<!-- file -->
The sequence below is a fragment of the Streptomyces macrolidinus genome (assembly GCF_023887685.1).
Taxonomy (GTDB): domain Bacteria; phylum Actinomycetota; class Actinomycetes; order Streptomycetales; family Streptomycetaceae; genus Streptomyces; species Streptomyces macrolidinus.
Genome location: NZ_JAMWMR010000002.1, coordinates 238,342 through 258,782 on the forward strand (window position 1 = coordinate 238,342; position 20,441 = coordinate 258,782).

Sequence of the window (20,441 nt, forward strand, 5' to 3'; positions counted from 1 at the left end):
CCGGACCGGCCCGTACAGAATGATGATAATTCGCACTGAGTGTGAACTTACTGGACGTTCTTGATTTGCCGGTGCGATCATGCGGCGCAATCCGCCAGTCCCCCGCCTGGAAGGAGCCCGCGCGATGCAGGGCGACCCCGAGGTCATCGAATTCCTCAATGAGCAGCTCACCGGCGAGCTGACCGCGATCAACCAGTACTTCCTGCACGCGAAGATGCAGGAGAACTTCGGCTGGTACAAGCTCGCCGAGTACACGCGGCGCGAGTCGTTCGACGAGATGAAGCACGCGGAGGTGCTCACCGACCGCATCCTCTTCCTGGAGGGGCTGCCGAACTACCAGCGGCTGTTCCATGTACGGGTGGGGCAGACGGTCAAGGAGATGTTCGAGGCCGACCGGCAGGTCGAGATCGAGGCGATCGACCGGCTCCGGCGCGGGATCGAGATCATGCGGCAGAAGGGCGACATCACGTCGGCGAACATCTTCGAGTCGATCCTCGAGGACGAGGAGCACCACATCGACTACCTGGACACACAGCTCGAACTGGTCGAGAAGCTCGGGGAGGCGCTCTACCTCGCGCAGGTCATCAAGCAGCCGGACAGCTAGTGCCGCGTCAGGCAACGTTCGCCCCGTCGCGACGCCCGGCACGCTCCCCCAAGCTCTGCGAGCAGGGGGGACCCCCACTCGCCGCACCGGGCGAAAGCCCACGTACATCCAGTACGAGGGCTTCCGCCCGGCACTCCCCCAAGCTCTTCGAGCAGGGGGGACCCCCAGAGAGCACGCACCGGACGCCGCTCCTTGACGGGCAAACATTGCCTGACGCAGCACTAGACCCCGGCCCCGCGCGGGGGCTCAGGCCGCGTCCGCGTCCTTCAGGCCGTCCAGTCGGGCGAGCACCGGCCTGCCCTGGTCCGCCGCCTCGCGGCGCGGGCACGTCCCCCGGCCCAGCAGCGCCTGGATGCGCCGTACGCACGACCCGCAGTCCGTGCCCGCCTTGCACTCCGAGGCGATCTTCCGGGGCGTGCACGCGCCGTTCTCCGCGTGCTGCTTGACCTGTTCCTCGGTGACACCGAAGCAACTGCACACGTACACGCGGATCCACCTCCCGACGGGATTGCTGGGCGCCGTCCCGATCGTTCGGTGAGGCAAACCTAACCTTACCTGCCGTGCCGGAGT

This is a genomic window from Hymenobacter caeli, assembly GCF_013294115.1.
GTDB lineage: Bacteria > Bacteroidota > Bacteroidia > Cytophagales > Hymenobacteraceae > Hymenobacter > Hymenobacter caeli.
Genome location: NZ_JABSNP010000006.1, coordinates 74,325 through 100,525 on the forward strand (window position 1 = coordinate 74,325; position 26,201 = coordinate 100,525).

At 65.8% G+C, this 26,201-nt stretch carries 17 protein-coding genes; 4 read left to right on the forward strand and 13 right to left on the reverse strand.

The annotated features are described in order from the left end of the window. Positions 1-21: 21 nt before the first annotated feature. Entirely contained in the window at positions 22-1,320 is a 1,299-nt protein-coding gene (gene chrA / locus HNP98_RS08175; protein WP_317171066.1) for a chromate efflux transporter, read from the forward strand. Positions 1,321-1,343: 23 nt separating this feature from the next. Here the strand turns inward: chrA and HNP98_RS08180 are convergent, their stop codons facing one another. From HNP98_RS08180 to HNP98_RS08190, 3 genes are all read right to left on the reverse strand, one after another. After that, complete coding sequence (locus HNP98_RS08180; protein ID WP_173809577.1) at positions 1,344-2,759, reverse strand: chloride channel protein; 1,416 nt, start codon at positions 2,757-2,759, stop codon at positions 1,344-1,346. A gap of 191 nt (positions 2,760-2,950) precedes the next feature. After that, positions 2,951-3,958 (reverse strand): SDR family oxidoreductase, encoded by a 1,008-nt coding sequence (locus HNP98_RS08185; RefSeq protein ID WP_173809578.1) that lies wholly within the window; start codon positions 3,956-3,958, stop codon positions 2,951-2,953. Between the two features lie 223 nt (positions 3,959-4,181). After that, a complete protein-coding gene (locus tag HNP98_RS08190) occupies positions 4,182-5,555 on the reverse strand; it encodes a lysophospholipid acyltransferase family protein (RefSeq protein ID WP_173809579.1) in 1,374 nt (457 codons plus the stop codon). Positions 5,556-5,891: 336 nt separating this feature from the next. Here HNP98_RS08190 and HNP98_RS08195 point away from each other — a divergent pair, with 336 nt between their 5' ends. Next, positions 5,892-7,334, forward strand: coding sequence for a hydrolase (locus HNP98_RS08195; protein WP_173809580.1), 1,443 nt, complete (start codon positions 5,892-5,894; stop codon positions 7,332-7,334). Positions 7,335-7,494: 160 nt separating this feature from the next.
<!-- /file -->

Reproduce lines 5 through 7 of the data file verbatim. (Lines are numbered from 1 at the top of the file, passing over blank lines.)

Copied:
CCGGACCGGCCCGTACAGAATGATGATAATTCGCACTGAGTGTGAACTTACTGGACGTTCTTGATTTGCCGGTGCGATCATGCGGCGCAATCCGCCAGTCCCCCGCCTGGAAGGAGCCCGCGCGATGCAGGGCGACCCCGAGGTCATCGAATTCCTCAATGAGCAGCTCACCGGCGAGCTGACCGCGATCAACCAGTACTTCCTGCACGCGAAGATGCAGGAGAACTTCGGCTGGTACAAGCTCGCCGAGTACACGCGGCGCGAGTCGTTCGACGAGATGAAGCACGCGGAGGTGCTCACCGACCGCATCCTCTTCCTGGAGGGGCTGCCGAACTACCAGCGGCTGTTCCATGTACGGGTGGGGCAGACGGTCAAGGAGATGTTCGAGGCCGACCGGCAGGTCGAGATCGAGGCGATCGACCGGCTCCGGCGCGGGATCGAGATCATGCGGCAGAAGGGCGACATCACGTCGGCGAACATCTTCGAGTCGATCCTCGAGGACGAGGAGCACCACATCGACTACCTGGACACACAGCTCGAACTGGTCGAGAAGCTCGGGGAGGCGCTCTACCTCGCGCAGGTCATCAAGCAGCCGGACAGCTAGTGCCGCGTCAGGCAACGTTCGCCCCGTCGCGACGCCCGGCACGCTCCCCCAAGCTCTGCGAGCAGGGGGGACCCCCACTCGCCGCACCGGGCGAAAGCCCACGTACATCCAGTACGAGGGCTTCCGCCCGGCACTCCCCCAAGCTCTTCGAGCAGGGGGGACCCCCAGAGAGCACGCACCGGACGCCGCTCCTTGACGGGCAAACATTGCCTGACGCAGCACTAGACCCCGGCCCCGCGCGGGGGCTCAGGCCGCGTCCGCGTCCTTCAGGCCGTCCAGTCGGGCGAGCACCGGCCTGCCCTGGTCCGCCGCCTCGCGGCGCGGGCACGTCCCCCGGCCCAGCAGCGCCTGGATGCGCCGTACGCACGACCCGCAGTCCGTGCCCGCCTTGCACTCCGAGGCGATCTTCCGGGGCGTGCACGCGCCGTTCTCCGCGTGCTGCTTGACCTGTTCCTCGGTGACACCGAAGCAACTGCACACGTACACGCGGATCCACCTCCCGACGGGATTGCTGGGCGCCGTCCCGATCGTTCGGTGAGGCAAACCTAACCTTACCTGCCGTGCCGGAGT

This is a genomic window from Hymenobacter caeli, assembly GCF_013294115.1.
GTDB lineage: Bacteria > Bacteroidota > Bacteroidia > Cytophagales > Hymenobacteraceae > Hymenobacter > Hymenobacter caeli.